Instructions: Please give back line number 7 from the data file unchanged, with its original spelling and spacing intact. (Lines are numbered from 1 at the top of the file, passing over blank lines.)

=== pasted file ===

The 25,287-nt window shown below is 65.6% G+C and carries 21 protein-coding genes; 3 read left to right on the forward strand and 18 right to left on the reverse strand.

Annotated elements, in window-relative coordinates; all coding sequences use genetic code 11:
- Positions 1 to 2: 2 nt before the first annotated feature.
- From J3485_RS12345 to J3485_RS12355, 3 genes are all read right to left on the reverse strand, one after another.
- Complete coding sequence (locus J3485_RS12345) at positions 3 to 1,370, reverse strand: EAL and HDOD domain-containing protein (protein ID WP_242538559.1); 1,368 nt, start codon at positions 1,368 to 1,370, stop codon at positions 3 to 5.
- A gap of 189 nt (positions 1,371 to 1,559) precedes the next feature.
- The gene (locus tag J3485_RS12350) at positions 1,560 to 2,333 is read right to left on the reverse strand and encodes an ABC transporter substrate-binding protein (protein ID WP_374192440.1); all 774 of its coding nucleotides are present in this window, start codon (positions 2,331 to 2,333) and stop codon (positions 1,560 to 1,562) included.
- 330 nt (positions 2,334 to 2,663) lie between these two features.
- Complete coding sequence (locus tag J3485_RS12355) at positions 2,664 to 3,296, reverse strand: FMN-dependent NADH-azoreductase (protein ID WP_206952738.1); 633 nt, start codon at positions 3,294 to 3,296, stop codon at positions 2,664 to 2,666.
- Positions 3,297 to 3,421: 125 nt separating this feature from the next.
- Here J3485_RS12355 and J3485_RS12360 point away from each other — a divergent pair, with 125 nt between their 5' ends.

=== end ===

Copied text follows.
- The gene (locus tag J3485_RS12350) at positions 1,560 to 2,333 is read right to left on the reverse strand and encodes an ABC transporter substrate-binding protein (protein ID WP_374192440.1); all 774 of its coding nucleotides are present in this window, start codon (positions 2,331 to 2,333) and stop codon (positions 1,560 to 1,562) included.